Queens residents mark MLK Day by volunteering with Commonpoint Queens

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Dozens of volunteers showed up to help distribute meals to homebound seniors on MLK Day with Commonpoint Queens. (Photo by Gabriele Holtermann)


Honoring the legacy of civil rights activist Rev. Martin Luther King Jr., volunteers for the UJA-Federation of New York mobilized to assemble and distribute care packages for homebound seniors and single-parent households at the Commonpoint Queens Sam Field Center in Little Neck on Martin Luther King Jr. Day.

Around 35 volunteers prepared 300 care packages, which included a Kosher meal of fried chicken cutlet, mashed potatoes and green beans, as well as rolls, milk and a reusable water bottle, the day before, according to Isaac Adlerstein, director of volunteer services.

Photo by Gabriele Holtermann

Volunteers assembled the packages on MLK Day, putting them into brown paper bags, and 35 teams — many of them families – distributed the bags to food-insecure members of Commonpoint Queens’ senior centers and people in their food pantry program across Queens and parts of Nassau county.

Adlerstein expressed his gratitude toward the volunteers who came from different Queens neighborhoods for a day of service.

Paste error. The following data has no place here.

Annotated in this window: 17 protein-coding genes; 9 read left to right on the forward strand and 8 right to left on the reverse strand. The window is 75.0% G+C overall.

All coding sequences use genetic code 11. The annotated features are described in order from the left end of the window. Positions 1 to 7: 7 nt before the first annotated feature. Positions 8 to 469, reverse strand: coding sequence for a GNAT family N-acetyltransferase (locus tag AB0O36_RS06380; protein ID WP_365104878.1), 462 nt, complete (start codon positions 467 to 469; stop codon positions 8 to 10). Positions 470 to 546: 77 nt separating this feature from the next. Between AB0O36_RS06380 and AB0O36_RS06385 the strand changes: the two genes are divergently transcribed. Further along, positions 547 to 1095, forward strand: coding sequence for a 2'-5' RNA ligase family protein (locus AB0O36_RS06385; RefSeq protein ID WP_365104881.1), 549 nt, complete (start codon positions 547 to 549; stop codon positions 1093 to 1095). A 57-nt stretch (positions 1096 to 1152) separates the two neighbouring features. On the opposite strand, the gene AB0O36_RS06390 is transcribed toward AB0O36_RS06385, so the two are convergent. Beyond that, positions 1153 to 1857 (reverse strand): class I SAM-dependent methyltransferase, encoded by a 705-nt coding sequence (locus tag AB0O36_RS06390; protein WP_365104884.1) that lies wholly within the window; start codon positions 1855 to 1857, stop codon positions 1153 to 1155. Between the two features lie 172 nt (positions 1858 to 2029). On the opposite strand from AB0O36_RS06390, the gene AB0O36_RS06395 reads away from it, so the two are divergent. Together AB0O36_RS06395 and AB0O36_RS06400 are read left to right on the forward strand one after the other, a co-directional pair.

“All volunteers helped made today happen. Let’s put a number on it. Three hundred people would not have gotten meals,” he said.

The Goldenberg-Talbot family, who are members of the Commonpoint location in Forest Hills, felt volunteering was the right thing to do during this challenging time, and 16-year-old Nina Goldenberg expressed MLK Day was a great opportunity to help those in need.

“I’m excited, and I think it important to uplift our communities right now because there is so much going on,” she said. 

Commonpoint Queens, a social services organization with locations in Forest Hills and Little Neck, has been at the forefront of delivering food to those in need during the pandemic.

The organization’s meal delivery program went from serving 500 lunches a week to delivering 15,000 meals a week during the pandemic, according to Jared Mintz, director of communications.

He attributed the large number of volunteers, 200 in all, who signed up for their various MLK events, to the attention their work has been receiving.

“The word has gotten out about the work we are doing with our food pantries,” Mintz said. “The word has been getting out as we’ve been growing and helping the community where the greatest need is.”

Photo by Gabriele Holtermann

Commonpoint member Maria, who has volunteered in the past, came with her two children, Juliana and Christopher, to deliver care packages to those in need. 

“I like helping because it makes me feel good to help others who are not as fortunate as I am,” Maria’s daughter Juliana said.  

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